Renault Kadjar (2015-2022) review
The Renault Kadjar takes the Nissan Qashqai’s talents and wraps them in a more stylish package
The Renault Kadjar is a stylish crossover that's based on the same platform as the Nissan Qashqai. But, while the Qashqai took undisputed class honours when it arrived in early 2014, the game has moved on since. The Renault feels pretty much the same to drive as the Qashqai, yet does so while offering more space at a lower price. However, it but still just loses out to all-rounders like the SEAT Ateca and Peugeot 3008.
Despite this, the Renault Kadjar’s winning blend of desirability, quality, practicality and low running costs make it a deserved family favourite. We’d go for the lower-powered 1.3 140 TCe petrol in mid-spec Iconic trim, as it feels almost as powerful as the 1.3 TCe 160 and comes loaded with standard kit. If you're after a diesel, the entry-level 1.5 dCi makes more sense than the powerful 1.7 dCi - unless you intend to tow a trailer or really need four-wheel drive.
The launch of the Renault Kadjar caused a bit of a stir in 2015. While the firm had dabbled in the mid-size crossover class before with the unloved previous-generation Koleos, the Kadjar is a wholly different proposition. In effect, Renault has taken the Nissan Qashqai - Renault and Nissan are joint manufacturing partners - and formed the Kadjar for its own needs.
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While the two brands claim that only 60% of parts are shared between the two models, Renault said that 95% of what you see and feel in the Kadjar is completely new. In essence, much of the driving experience is similar, but the Renault is both slightly more practical and a little cheaper than the Qashqai.
There's a single bodystyle for the Renault Kadjar, and it slots into the Renault range above the Captur and below the larger Koleos. A range of updates introduced towards the end of 2018 further increased the Kadjar's appeal: the exterior gained mild styling changes, while inside received greatly simplified climate controls and a slicker, more neatly integrated infotainment system.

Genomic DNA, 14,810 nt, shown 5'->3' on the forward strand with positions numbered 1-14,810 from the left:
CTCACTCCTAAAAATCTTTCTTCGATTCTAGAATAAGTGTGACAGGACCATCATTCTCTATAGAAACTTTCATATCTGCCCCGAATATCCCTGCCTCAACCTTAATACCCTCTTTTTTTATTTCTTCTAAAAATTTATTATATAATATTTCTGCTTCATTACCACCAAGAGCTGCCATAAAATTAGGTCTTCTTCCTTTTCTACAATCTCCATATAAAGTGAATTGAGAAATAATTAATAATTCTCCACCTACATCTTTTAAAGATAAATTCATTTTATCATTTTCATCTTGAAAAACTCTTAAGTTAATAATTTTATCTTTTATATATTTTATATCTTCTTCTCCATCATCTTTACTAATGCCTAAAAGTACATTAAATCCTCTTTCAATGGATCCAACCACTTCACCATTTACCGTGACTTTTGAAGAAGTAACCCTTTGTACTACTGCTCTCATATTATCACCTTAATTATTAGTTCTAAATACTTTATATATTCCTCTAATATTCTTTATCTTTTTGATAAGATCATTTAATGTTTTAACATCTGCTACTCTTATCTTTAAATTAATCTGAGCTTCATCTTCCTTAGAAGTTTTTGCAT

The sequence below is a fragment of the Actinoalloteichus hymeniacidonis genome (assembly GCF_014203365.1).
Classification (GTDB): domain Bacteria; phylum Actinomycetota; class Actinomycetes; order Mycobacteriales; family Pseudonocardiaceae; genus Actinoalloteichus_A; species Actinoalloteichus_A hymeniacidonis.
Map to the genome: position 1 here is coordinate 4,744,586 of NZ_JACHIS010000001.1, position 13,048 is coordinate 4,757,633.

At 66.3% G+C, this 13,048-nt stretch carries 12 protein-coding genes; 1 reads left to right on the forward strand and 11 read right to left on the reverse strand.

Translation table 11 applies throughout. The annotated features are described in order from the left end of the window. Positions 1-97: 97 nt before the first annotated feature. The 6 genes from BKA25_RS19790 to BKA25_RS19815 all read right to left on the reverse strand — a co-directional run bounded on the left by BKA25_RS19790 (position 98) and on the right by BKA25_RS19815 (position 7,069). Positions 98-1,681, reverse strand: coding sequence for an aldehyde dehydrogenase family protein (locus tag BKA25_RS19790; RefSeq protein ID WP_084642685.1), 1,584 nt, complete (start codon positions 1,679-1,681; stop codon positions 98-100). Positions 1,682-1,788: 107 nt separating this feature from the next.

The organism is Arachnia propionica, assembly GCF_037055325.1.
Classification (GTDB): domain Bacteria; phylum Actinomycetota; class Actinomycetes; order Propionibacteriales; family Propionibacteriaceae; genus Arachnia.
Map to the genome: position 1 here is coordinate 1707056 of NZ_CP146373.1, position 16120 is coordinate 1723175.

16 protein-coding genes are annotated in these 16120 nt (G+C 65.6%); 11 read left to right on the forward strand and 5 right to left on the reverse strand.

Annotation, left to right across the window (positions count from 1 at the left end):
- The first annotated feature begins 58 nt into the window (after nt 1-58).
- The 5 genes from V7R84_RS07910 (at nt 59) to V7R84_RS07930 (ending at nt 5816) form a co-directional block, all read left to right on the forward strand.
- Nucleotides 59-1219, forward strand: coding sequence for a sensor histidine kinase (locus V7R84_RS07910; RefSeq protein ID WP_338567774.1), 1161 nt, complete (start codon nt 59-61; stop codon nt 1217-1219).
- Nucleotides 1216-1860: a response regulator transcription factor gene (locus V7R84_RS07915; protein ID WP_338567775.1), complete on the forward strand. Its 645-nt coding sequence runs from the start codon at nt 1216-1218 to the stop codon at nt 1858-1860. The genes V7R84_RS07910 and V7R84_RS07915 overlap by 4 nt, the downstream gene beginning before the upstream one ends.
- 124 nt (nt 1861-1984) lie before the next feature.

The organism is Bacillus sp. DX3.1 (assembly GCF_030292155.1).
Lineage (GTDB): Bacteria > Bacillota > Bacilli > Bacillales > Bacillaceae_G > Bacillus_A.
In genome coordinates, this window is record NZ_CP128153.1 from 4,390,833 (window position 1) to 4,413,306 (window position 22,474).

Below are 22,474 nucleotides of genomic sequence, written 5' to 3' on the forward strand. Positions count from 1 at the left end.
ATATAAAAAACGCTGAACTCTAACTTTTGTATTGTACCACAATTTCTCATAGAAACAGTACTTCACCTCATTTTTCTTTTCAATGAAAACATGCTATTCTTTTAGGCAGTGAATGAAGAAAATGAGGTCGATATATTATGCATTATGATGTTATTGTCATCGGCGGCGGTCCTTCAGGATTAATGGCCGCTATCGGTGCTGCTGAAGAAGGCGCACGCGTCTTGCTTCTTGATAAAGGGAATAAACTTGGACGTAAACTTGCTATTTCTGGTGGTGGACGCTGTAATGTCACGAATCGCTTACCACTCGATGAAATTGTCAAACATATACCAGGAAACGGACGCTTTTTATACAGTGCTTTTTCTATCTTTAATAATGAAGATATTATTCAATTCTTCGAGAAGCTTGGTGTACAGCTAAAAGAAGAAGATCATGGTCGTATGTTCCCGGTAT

Most importantly, the entire Renault Kadjar engine lineup was overhauled, all of the power options gaining emissions-reducing exhaust particulate filters. A pair of new 1.3-litre turbocharged petrol engines - offering 138bhp and 158bhp - replaced the old 1.2 and 1.6 units, and each offered improvements in both performance and efficiency. The lesser-powered unit is offered with a choice of six-speed manual and seven-speed automatic gearboxes, while the 158bhp version is manual only.
The 1.5 dCi diesel gained a series of upgrades for 2018, which introduced small improvements in power, efficiency and refinement. The top of the diesel range saw the old 1.6 replaced by a 1.7-litre option. Based on the outgoing unit, the new model brought a significant power increase. The 1.7 comes with a six-speed manual, and is the only Kadjar that is offered with four-wheel drive. However, if you want an auto you still have to make do with the less-than desirable X-Tronic CVT box.
The Kadjar is offered in a choice of four trim levels. The range kicks off with the Play, which gets 17-inch alloy wheels and rear parking sensors as standard. The next step up, the Iconic, is the pick of the range, adding sat nav and 19-inch wheels; and above that are the S-Edition and the top spec GT Line.
The Kadjar stands as one of a range of cars deserving of serious consideration in the crossover sector. As well as the mechanically similar Qashqai, its chief rivals are the SEAT Ateca Kia Sportage, Hyundai Tucson and our current class favourite, the Peugeot 3008. But that's not all, as the Kadjar also has competition in the form of the Skoda Karoq, MINI Countryman, Ford Kuga, Mazda CX-5, VW Tiguan, Honda CR-V, Toyota RAV4, and many others.
For an alternative review of the Renault Kadjar, visit our sister site carbuyer.co.uk
In this review
- 1Verdict - currently readingThe Renault Kadjar takes the Nissan Qashqai’s talents and wraps them in a more stylish package
- 2Engines, performance and driveThe Kadjar gets a range of powerful yet efficient turbocharged engines, but some rivals are more fun to drive
- 3MPG, CO2 and Running CostsThe most efficient Renault Kadjar emits just 111g/km of CO2
- 4Interior, design and technologyFunky styling outside, though interior design looks a little bland compared to some rivals
- 5Practicality, comfort and boot spaceDespite being based on the Nissan Qashqai, the Renault Kadjar is actually bigger inside
- 6Reliability and SafetySharing a number of parts with the reliable Nissan Qashqai should stand the Renault Kadjar in good stead